WMPG volunteers are passionate and dedicated folks. Valerie Cartonio is certainly no exception. If you’re a regular listener, you no doubt know Valerie as the host of “Echoes In the Wind” (Mondays, 10:30am-Noon), a Native American music and news program which has become one of the most widely heard and passionately produced shows on the WMPG schedule.
Like many of the programs on MPG, “Echoes” is the continuation of a show that began prior to the current host’s involvement at the station. In this case, Valerie gradually took the reins of the Native American program, “Voice of the Four Winds,” hosted by Nightshade Wolfstone Francis, when he moved to Farmington. But I’m getting ahead of myself; let’s back up a bit.
Valerie Cartonio has had a lifelong fascination with Native culture. As early as the age of eight, she remembers being intrigued by Native history and was a voracious reader of anything she could find pertaining to North America’s indigenous peoples. Her curiosity has never waned and her many weekly listeners are beneficiaries of her passionate research and fascination. The source of her passion can be traced to stories she heard as a young girl that her estranged father was part Native. The details of Valerie’s ancestry have been difficult to pin down and, to this day, she isn’t sure just how much validity there is to the stories regarding her father’s bloodlines. But there is little debate that a deep appreciation for all things Native runs deep in her soul.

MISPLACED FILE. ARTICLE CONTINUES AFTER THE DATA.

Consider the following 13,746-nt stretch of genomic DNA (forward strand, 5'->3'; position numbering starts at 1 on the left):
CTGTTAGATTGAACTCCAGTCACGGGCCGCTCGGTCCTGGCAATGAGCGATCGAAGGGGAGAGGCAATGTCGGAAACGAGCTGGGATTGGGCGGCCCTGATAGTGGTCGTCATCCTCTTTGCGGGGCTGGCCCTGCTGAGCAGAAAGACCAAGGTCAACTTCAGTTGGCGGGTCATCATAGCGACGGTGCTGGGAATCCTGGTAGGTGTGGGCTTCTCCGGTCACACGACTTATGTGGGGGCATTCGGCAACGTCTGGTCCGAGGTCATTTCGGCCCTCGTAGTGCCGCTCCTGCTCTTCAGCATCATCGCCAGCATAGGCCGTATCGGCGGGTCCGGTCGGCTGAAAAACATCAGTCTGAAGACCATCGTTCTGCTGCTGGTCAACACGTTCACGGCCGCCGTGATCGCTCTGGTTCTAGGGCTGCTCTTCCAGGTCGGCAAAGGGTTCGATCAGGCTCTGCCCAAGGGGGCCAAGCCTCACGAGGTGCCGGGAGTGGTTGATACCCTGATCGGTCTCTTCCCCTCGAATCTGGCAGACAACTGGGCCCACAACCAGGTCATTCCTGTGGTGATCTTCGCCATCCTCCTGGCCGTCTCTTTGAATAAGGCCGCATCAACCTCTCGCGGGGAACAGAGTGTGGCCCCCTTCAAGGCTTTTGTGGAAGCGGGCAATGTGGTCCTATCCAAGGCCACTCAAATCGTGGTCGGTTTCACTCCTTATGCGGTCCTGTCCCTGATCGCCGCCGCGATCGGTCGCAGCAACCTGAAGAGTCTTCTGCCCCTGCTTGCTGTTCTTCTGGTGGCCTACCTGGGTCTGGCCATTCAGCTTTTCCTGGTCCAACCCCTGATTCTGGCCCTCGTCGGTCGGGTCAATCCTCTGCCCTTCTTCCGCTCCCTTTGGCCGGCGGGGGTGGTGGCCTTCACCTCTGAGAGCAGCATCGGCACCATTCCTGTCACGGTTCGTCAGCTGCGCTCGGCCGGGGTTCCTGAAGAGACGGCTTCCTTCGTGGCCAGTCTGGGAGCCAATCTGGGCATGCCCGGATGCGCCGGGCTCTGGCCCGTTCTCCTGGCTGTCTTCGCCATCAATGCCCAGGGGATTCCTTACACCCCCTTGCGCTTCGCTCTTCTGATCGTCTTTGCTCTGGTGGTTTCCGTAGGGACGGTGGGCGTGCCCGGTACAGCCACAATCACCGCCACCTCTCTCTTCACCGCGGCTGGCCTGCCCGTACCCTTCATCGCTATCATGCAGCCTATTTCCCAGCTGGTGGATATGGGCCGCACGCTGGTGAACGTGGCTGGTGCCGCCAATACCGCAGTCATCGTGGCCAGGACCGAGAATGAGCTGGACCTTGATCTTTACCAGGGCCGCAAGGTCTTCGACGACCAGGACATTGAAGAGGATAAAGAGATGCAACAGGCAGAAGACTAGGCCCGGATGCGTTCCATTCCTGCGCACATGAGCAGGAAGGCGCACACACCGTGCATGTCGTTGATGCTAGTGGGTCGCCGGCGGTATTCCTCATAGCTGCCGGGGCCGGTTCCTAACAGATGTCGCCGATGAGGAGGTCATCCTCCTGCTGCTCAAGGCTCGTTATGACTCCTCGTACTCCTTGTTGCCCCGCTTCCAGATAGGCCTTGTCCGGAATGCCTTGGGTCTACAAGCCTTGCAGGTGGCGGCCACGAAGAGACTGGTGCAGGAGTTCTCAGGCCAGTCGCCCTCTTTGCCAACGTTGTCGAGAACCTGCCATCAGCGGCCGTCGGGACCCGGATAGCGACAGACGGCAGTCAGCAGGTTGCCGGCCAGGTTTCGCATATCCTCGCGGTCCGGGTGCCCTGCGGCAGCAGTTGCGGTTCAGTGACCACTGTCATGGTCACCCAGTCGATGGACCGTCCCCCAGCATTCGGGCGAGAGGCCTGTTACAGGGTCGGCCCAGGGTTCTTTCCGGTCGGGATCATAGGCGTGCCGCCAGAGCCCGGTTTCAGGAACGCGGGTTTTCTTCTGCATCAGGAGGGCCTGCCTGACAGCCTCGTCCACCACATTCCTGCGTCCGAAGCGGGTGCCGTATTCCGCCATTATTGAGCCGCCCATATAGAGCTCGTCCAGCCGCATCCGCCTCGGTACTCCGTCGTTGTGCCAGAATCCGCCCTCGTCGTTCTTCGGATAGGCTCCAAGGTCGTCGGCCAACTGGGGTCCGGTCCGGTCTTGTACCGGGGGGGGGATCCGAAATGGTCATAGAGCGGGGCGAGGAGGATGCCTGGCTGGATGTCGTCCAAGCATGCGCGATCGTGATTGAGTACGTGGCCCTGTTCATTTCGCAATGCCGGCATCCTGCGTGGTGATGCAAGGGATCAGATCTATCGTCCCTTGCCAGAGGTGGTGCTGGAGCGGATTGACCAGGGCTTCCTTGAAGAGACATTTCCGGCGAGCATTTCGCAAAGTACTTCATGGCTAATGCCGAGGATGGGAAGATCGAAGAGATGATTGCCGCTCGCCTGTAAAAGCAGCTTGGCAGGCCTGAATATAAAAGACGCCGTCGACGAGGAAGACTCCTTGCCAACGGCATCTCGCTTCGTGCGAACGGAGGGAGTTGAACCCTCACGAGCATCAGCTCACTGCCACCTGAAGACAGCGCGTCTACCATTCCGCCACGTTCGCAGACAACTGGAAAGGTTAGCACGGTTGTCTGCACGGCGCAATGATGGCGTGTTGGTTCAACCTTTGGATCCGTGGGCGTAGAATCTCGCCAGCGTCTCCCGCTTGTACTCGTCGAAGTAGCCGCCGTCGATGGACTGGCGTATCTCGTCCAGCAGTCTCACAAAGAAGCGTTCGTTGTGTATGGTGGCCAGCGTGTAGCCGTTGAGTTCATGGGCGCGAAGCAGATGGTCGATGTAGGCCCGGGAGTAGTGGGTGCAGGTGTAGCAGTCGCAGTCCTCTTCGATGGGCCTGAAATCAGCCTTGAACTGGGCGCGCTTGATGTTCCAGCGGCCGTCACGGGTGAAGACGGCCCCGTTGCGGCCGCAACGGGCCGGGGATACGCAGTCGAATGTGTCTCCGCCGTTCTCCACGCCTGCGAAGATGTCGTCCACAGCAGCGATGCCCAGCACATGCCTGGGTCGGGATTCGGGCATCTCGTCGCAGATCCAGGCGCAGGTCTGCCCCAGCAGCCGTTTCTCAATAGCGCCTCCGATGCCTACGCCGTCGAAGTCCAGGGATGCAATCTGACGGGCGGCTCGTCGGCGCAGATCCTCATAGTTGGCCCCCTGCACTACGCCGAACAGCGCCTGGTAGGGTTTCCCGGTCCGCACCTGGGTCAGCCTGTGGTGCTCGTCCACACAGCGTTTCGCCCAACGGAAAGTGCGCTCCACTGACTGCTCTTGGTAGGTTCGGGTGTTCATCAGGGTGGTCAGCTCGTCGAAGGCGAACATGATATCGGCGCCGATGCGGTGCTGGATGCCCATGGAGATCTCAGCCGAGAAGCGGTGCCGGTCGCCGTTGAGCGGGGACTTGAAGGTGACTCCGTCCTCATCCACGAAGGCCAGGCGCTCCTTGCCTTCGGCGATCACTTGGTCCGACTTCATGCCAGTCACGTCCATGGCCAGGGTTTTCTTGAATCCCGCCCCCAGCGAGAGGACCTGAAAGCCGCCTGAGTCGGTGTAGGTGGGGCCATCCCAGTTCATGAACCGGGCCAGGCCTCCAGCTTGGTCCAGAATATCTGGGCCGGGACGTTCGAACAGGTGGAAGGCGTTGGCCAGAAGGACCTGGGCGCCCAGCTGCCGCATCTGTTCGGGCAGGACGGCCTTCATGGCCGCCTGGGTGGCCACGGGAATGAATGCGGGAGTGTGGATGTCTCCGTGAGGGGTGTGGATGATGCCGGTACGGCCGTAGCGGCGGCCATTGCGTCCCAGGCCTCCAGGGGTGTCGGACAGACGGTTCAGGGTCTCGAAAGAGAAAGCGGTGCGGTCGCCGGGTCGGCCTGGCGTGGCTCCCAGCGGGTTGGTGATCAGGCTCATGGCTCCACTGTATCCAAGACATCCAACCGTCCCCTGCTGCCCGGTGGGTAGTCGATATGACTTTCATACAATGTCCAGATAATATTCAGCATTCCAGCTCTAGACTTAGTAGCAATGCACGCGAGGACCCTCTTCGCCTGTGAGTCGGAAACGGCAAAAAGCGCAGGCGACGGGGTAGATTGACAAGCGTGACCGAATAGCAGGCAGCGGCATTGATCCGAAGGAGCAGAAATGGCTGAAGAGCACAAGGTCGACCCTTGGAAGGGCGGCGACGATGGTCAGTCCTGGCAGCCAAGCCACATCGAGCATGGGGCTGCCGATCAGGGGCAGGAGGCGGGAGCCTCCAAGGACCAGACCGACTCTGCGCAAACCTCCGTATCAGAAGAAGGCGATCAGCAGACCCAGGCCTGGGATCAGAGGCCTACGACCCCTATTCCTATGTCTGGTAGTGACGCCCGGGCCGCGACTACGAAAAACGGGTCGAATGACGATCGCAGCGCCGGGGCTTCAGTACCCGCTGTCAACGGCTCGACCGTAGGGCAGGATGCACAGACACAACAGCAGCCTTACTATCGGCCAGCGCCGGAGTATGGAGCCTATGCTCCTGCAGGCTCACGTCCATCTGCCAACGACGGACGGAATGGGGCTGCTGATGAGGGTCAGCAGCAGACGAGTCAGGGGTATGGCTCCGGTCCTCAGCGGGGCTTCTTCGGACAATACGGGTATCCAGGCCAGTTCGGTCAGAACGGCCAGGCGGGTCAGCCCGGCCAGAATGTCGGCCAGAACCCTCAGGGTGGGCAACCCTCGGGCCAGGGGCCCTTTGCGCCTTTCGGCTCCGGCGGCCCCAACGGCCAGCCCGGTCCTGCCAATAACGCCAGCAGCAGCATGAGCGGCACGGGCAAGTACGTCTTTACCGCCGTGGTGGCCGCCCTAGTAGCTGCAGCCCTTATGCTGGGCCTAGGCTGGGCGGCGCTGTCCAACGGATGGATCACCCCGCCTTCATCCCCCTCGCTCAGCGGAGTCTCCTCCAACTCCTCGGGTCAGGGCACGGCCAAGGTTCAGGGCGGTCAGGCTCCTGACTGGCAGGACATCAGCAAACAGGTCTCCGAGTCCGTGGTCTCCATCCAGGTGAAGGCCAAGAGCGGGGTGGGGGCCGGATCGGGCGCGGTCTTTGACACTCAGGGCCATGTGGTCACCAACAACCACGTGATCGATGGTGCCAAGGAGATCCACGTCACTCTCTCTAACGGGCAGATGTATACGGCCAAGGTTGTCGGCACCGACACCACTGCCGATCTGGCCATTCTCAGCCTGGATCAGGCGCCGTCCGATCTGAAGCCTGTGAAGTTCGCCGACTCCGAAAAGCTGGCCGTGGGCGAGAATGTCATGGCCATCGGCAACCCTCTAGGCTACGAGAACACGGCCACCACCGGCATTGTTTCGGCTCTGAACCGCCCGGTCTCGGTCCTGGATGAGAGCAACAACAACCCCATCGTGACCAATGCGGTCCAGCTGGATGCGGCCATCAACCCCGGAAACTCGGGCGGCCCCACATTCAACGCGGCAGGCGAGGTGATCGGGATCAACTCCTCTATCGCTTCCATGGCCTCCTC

Although Valerie has been a mainstay at WMPG for more than a decade, it took this Maine native, who grew up in Scarborough, many years to go from occasional listener to part time volunteer to on-air host.
In 1978, while studying Communication and Sociology at the University of Southern Maine, Valerie attended classes with Howard Duperly (currently a reggae DJ in Miami, Florida). Duperly’s roommate in ’78 was Richard Cook, host of “Positive Vibration,” a reggae show on WMPG (which just so happens to be the longest running program at the station. You can catch it on Saturday afternoons, pm- pm, with current host Johnny Cool). Duperly knew Valerie was fond of reggae and suggested she give it a listen, which she did, and she tuned in regularly. At that time, Valerie relates, “WMPG was broadcasting out of a broom closet in Gorham” (a former cafeteria storage room at USM), and she didn’t listen to any other shows on the upstart campus station for years – more than a decade, in fact. And then, as if by destiny, in 1990 a friend asked Valerie if she’d heard the Native program hosted by Nightshade on WMPG.
She started listening to “Voice of the Four Winds” religiously and even made occasional forays to WMPG to chat with Nightshade. Her research of Native culture widened to include music beyond traditional flute and drums and she familiarized herself with the contemporary scene. By 1992, she was regularly visiting the station to provide updates from the Leonard Peltier Defense Committee for “Voice of the Four Winds.” Also in 1992, then-Program Director Jim Rand encouraged her to take the on-air training course, which she reluctantly did.